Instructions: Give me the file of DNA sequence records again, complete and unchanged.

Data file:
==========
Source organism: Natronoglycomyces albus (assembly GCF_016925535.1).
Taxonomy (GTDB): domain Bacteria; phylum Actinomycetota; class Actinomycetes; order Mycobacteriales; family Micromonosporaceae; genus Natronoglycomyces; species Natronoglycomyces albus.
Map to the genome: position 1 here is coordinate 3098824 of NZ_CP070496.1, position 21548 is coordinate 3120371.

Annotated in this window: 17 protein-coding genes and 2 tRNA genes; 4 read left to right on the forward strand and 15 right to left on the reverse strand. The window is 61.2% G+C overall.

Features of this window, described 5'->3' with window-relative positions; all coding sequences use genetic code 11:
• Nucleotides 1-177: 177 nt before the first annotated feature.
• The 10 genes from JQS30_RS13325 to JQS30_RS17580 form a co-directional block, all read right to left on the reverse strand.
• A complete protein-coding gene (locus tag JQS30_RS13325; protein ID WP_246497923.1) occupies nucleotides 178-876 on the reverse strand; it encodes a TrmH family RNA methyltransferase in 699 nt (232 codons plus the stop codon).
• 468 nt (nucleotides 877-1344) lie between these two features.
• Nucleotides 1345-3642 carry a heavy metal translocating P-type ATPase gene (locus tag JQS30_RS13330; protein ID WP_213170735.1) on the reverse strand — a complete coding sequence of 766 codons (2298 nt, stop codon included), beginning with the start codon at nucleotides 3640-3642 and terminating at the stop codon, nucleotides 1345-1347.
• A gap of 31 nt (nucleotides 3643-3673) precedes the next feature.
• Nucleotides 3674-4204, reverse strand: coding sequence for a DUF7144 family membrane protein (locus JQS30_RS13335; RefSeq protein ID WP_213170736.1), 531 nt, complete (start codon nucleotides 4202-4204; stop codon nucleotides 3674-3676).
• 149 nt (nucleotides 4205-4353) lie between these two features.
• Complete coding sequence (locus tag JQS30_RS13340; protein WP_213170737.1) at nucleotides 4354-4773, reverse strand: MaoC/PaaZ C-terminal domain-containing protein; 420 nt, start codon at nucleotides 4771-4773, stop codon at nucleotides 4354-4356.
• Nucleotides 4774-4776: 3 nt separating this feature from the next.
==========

Source organism: Natronoglycomyces albus (assembly GCF_016925535.1).
Taxonomy (GTDB): domain Bacteria; phylum Actinomycetota; class Actinomycetes; order Mycobacteriales; family Micromonosporaceae; genus Natronoglycomyces; species Natronoglycomyces albus.
Map to the genome: position 1 here is coordinate 3098824 of NZ_CP070496.1, position 21548 is coordinate 3120371.

Annotated in this window: 17 protein-coding genes and 2 tRNA genes; 4 read left to right on the forward strand and 15 right to left on the reverse strand. The window is 61.2% G+C overall.

Features of this window, described 5'->3' with window-relative positions; all coding sequences use genetic code 11:
• Nucleotides 1-177: 177 nt before the first annotated feature.
• The 10 genes from JQS30_RS13325 to JQS30_RS17580 form a co-directional block, all read right to left on the reverse strand.
• A complete protein-coding gene (locus tag JQS30_RS13325; protein ID WP_246497923.1) occupies nucleotides 178-876 on the reverse strand; it encodes a TrmH family RNA methyltransferase in 699 nt (232 codons plus the stop codon).
• 468 nt (nucleotides 877-1344) lie between these two features.
• Nucleotides 1345-3642 carry a heavy metal translocating P-type ATPase gene (locus tag JQS30_RS13330; protein ID WP_213170735.1) on the reverse strand — a complete coding sequence of 766 codons (2298 nt, stop codon included), beginning with the start codon at nucleotides 3640-3642 and terminating at the stop codon, nucleotides 1345-1347.
• A gap of 31 nt (nucleotides 3643-3673) precedes the next feature.
• Nucleotides 3674-4204, reverse strand: coding sequence for a DUF7144 family membrane protein (locus JQS30_RS13335; RefSeq protein ID WP_213170736.1), 531 nt, complete (start codon nucleotides 4202-4204; stop codon nucleotides 3674-3676).
• 149 nt (nucleotides 4205-4353) lie between these two features.
• Complete coding sequence (locus tag JQS30_RS13340; protein WP_213170737.1) at nucleotides 4354-4773, reverse strand: MaoC/PaaZ C-terminal domain-containing protein; 420 nt, start codon at nucleotides 4771-4773, stop codon at nucleotides 4354-4356.
• Nucleotides 4774-4776: 3 nt separating this feature from the next.